In the year 1404, Henry IV. granted to queen Joanna the new tower at the entrance of the great portals of his large hall against the palace of Westminster, adjacent to the king's treasury, for her to hold her councils, and for the negotiation of her affairs; also for her to give audiences for charters and writings therein: the queen to enjoy the same for the term of her natural life, having free ingress and egress for herself and officers to the said tower." In the month of February, 1404, Joanna enjoyed the happiness of welcoming her second son, Arthur of Bretagne, to England, king Henry having been prevailed upon by her solicitations to bestow upon him the earldom of Richmond. This was the appanage of his elder brother; but as the performance of personal homage to the king of England was an indispensable condition to the investiture of a duke of Bretagne with this earldom, and Joanna's eldest son was entirely under the tutelage of the king of France, Henry's mortal foe, it would have been fruitless to demand liegeman's service of him; therefore the summons was, at Joanna's request, addressed to her second son, count Arthur.”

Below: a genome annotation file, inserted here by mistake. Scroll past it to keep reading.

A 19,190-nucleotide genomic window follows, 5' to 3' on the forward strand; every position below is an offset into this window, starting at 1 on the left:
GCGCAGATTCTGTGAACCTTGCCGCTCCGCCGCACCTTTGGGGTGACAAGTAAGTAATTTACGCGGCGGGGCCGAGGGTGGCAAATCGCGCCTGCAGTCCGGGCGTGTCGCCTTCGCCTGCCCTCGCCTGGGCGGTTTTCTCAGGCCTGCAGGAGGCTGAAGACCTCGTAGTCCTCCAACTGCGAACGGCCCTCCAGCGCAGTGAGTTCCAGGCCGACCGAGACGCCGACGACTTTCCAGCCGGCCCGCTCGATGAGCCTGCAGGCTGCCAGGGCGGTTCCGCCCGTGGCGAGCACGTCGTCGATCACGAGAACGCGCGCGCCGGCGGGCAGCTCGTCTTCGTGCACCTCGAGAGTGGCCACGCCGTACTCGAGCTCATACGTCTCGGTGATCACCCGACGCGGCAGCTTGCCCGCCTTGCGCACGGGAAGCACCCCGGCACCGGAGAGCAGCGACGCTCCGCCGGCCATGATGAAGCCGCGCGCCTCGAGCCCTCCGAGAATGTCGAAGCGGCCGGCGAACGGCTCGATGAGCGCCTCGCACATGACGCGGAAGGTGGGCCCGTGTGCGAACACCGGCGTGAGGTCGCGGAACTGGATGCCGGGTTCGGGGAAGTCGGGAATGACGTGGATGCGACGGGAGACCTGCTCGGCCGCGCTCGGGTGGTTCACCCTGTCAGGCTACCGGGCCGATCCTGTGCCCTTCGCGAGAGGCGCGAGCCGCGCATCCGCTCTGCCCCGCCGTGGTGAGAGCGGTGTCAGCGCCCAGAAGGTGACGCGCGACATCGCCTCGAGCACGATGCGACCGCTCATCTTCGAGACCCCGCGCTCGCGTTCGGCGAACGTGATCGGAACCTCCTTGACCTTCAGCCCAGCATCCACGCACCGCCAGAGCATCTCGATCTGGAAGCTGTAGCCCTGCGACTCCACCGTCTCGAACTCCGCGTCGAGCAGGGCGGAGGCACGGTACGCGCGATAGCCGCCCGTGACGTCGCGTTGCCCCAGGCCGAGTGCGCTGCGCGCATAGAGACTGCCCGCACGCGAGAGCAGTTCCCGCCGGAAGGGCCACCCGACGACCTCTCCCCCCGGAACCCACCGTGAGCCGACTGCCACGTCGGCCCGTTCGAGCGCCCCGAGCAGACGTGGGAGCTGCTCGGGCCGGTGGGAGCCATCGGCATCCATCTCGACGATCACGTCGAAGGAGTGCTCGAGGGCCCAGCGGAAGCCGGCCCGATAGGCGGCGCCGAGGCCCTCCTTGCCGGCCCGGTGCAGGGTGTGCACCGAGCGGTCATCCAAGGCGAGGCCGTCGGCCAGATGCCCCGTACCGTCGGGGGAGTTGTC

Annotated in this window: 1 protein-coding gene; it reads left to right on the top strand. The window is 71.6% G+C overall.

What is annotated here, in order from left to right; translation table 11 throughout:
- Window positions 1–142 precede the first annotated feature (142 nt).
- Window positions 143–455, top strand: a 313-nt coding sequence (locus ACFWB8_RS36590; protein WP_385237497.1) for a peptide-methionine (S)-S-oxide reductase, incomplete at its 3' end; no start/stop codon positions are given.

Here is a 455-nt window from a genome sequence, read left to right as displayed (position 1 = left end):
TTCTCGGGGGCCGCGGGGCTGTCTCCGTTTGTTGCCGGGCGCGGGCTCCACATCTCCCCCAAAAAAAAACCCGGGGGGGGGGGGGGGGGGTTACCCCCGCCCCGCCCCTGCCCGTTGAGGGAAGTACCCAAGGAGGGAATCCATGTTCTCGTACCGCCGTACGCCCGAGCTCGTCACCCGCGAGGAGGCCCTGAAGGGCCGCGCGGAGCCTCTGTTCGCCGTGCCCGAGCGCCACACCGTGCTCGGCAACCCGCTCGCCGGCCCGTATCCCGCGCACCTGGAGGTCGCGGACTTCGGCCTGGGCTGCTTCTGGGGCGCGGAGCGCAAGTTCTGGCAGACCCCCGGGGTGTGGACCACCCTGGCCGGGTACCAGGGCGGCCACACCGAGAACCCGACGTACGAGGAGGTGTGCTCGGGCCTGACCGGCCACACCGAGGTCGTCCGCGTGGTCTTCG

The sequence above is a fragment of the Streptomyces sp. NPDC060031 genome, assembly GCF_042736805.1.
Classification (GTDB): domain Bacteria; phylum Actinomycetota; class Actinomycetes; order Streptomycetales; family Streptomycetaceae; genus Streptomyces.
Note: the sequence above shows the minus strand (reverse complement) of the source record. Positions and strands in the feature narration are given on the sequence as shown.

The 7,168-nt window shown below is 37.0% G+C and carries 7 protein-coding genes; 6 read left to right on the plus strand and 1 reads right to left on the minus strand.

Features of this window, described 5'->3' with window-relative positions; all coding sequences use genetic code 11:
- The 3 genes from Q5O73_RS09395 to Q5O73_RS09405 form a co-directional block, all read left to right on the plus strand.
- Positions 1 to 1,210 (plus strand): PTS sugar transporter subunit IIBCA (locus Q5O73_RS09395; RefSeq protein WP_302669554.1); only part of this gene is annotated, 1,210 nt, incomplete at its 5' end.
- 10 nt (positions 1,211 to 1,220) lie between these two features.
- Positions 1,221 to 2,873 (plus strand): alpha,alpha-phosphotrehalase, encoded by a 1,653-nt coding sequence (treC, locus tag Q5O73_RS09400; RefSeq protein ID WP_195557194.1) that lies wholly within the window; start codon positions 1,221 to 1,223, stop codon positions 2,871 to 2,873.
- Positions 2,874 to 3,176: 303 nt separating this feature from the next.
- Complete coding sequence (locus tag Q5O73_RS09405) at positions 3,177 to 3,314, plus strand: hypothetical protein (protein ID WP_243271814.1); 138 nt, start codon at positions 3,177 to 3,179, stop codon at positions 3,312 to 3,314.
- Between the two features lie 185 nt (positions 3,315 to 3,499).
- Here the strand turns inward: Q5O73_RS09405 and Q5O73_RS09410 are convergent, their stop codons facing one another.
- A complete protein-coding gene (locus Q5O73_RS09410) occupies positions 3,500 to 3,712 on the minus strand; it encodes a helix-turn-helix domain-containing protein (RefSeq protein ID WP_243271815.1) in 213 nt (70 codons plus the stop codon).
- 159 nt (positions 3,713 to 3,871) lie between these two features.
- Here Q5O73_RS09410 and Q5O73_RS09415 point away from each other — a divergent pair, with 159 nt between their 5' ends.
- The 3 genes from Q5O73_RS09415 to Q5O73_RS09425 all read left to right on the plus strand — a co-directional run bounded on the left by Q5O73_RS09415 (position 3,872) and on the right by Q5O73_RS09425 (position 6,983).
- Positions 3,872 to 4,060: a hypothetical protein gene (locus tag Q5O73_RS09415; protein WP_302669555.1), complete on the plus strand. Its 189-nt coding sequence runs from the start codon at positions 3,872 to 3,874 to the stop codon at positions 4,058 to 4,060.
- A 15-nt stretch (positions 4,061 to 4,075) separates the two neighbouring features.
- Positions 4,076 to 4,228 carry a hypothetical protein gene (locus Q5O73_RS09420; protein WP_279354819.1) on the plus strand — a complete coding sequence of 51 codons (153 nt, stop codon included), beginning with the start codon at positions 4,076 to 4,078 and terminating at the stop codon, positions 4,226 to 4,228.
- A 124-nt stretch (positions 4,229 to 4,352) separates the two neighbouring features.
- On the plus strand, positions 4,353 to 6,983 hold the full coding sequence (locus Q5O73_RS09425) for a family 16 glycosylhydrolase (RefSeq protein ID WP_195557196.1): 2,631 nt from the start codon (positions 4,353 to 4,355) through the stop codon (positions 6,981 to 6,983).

Joanna's happiness in this reunion was interrupted by the arrival of an envoy from her eldest son, the reigning duke, to demand the princesses Blanche and Marguerite, who resided with her in England. No offspring from her second marriage had been born, to divide with those beloved ones the powerful affection with which the heart of the royal mother clung to the pledges of her former union, and she could not be prevailed upon to resign them, even when reminded that they were the property of the state.” Her son, the duke of Bretagne, was so completely under the control of the father of his duchess, Charles VI., that he was compelled to espouse his quarrel against king Henry; and the French party in his dominions would have confiscated Joanna's rich dower, had she not vested the payment of it in the hands of several powerful nobles, her fast friends: she had her own officers, through whom she received her revenues." That Joanna was satisfied with the conduct of her eldest son may be gathered from the fact that she presented him, on the 18th of November, 1404, with the sum of seventy thousand livres, that were due to her from her brother the king of Navarre, and six thousand livres of her rents in Normandy. Her gifts must have been very acceptable to the young duke; for, though residing in the ducal palace, and nominally exercising the sovereign authority, his finances were so closely controlled by the court of France, that he had not the power of giving away more than one hundred sols without the approbation of his chancellor, and other officers appointed by the duke of Burgundy.' At the commencement of the year 1405, king Henry, as he expressly states, “at the mediation and earnest solicitation of his beloved consort, queen Joanna, forgave and liberated, without ransom, all the prisoners taken in arms against him at Dartmouth by John Cornwal.” This natural exercise of conjugal influence in behalf of her former subjects, the piratical Bretons, increased the unpopularity in which the queen had involved both herself and her royal husband by filling their palaces with a household made up of foreigners: a more fatal error can scarcely be committed by female royalty in a country so constitutionally jealous and full of national pride as England. The parliamentary records of the same year testify, “ that great discontents were engendered in the minds of all classes of men on account of the influx of foreigners which the king's late marriage had introduced into the realm, the disorderly state of the royal household, and the evil influence exercised over public affairs by certain individuals supposed to be about the persons of the king and queen.” These grievances attracting the attention of parliament, the commons, with the consent of the lords, proceeded to reform the royal household; and, as a preliminary step to their regulations, they required that four persons should be removed out of the king's house; viz., the king's confessor, the abbot of Dore, with Derham and Crosbie, gentlemen of his chamber. Henry, remembering full well that his title to the crown was derived from the voice of the people, far from testifying resentment at the interference of that hitherto disregarded branch of the legislature of England, the commons, summoned the inimical members of his household to attend him in parliament, February 9th, 1404, which they did, with the exception of the abbot of Dore. The king then, in his speech from the throne," said, “That he neither knew nor could imagine any particular cause or reason why the accused ought to be removed out of his household; nevertheless, as the lords and commons thought proper to have it so, considering it to be for the good of the realm, and most profitable to himself, to conform himself to their wishes, he would discharge them from his household forthwith.” Our sovereign lord, continues the record, said further, “that he would do as much by any who were about his royal person, if they should incur the hatred and indignation of his people.” The commons next appointed a committee of lords, February 22, to make further regulations and alterations in the appointments of the royal household, especially in those connected with the queen, when it was resolved, “That all French persons, Bretons, Lombards, Italians, and Navarrese whatsoever, be removed out of the palace from the king and queen, except the queen's two daughters and Maria St. Paremsy, excepting likewise Nicholas Alderwyche and John Purian, and their wives.” This was conceded by Henry, and put into execution that very day, and we do not find that the queen offered any resistance to the wishes of the subjects and counsellors of her husband; but the lords agreed to indulge her with a Breton cook, two knights, a damsel, two chambermaids, one mistress, two esquires, one nurse, and one chambermaid for the queen's daughters, and a messenger to wait on them at certain times. In addition to these persons, Joanna retained eleven Breton lavenderers or washerwomen, and a varlet lavenderer.” Much *The substance of Henry's patriotic declaration is abstracted from the Rolls of Parliament, 5th of Henry IV. See also Guthrie's folio Hist. of England, vol. ii.; and Parl. Hist. vol. ii. *Parliamentary Rolls, 5th of Henry IV., p. 572. Parliamentary Hist. Guthrie's Hist. of England. * Parliamentary Rolls, 5th Henry IV., p. 572.